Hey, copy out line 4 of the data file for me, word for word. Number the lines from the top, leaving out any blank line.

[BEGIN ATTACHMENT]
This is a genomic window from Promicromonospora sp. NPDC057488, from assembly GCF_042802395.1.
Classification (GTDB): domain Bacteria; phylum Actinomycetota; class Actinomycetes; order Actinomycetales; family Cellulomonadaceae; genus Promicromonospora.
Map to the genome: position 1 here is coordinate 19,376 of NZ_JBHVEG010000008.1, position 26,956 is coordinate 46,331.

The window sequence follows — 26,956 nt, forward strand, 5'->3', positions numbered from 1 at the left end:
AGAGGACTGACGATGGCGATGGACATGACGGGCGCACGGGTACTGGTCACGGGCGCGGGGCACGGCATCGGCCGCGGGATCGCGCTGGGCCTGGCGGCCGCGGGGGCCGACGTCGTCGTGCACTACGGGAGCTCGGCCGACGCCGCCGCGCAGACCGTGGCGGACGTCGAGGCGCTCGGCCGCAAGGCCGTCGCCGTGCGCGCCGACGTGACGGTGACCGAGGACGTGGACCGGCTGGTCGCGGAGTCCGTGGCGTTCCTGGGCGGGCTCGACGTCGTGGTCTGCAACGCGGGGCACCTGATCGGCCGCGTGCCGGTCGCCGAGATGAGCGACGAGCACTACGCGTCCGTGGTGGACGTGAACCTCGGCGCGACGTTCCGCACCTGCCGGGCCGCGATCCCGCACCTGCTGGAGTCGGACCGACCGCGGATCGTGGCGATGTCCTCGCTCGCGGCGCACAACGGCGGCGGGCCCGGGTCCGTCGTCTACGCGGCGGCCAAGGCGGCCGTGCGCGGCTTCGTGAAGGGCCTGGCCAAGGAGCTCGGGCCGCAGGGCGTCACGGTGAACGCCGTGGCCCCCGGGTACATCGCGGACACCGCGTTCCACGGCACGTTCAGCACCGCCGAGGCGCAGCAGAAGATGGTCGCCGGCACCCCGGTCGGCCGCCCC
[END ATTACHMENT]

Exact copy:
The window sequence follows — 26,956 nt, forward strand, 5'->3', positions numbered from 1 at the left end: